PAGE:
New polar bear cubs a good sign, but species still in danger, experts say
On Norway’s second largest island, there was a precious sight this week: a female bear with her two cubs, who are just days out of hibernation.
Scientists who track these bears were able to ascertain that the mother bear is 11 years old and in good health, something that is excellent news considering the threats facing the species right now.
Because while the ice sheet these bears all depend on is in better shape in 2022 than in previous years, the long term trend remains the same — the ice, which they rely on for hunting and travelling, is melting at a faster rate than it did historically, and the winters are not replacing it.
“What we think is that in the future, if you get less and less sea ice and more and more bears, at some stage they will start struggling and you get fewer bears,” Dr. Jon Aars, a research biologist at Norwegian Polar Institute, told CTV News.
Researchers come to this region of Norway every year to monitor the health and size of the polar bear population.
The retreating sea ice means they’ll have less food in the future, which will make it harder for pregnant females to return to the islands where they need to give birth.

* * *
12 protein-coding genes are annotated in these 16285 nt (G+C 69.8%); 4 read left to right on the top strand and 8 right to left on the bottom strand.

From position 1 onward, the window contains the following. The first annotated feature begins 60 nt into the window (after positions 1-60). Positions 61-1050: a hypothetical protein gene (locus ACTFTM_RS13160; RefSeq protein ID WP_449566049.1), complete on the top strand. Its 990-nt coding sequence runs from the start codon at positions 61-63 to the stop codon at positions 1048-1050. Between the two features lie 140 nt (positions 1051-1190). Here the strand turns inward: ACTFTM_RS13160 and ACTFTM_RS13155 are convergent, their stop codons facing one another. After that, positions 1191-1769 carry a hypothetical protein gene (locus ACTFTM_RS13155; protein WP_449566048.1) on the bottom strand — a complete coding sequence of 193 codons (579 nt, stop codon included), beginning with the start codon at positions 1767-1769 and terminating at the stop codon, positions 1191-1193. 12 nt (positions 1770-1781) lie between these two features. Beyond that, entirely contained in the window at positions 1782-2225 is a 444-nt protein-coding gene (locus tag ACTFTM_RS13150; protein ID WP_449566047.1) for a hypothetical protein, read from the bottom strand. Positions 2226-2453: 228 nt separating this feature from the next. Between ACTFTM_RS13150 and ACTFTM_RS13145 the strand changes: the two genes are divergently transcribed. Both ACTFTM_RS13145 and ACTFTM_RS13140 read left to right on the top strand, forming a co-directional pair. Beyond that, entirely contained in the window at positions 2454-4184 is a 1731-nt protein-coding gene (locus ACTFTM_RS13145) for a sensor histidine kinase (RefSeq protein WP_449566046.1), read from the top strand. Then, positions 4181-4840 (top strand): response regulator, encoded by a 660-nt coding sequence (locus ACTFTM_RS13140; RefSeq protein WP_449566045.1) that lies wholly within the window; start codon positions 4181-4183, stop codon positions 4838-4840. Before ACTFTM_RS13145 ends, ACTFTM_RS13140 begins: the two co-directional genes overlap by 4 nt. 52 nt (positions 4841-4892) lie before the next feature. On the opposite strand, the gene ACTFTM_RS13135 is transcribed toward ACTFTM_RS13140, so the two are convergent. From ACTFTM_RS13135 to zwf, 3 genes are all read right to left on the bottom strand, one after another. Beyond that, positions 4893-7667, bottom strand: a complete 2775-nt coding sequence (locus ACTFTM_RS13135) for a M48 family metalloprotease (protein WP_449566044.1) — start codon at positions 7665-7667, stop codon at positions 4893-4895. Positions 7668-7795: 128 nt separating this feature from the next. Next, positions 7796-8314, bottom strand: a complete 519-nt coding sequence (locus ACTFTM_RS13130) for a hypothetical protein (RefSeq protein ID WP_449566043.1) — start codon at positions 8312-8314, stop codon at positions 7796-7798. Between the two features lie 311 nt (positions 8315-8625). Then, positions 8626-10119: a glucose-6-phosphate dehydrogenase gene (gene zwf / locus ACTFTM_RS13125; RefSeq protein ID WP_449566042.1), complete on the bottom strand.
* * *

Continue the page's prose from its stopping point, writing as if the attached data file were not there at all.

“One very important thing for the bears is that when they give birth to cubs, they need to be on land, so they have to go to the islands every time they give birth,” Aars said.
While a lot of sea ice melts and freezes with the seasons every year, there has historically been a certain percentage of perennial ice to keep the Arctic covered — sea ice that survives seasonal changes. However, there has been a dramatic decrease in perennial sea ice coverage over the last three decades, something scientists believe is connected to human-driven climate change.
These trends spell danger for polar bears.
In 2020, a study published in the journal Nature which studied polar bear demographics between 1979-2016 suggested that the species could vanish within a century if greenhouse gas emissions remain high.
Currently, the global population of polar bears is estimated to be around 26,000, and experts believe the numbers in Canada’s north are not faring well.
“It’s Hudson Bay, it's Baffin Bay, Davis Strait, those areas, mostly in northern Canada where polar bears have historically had to come off the ice. Now they're having to stay off the ice for a much longer period,” Dr. Steven C. Amstrup, Chief Scientist of Polar Bears International, told CTV News.
Studies have shown that it might take 15 years for global temperatures to stabilize, and then another 15 for sea ice to respond.
“We've got our work cut out for us,” Amstrup said. “We need to act quickly if we want to take advantage of the opportunity that we still have, to save polar bears over much of their range.
“The future, if we continue on the course that we're on, doesn't look good for polar bears.”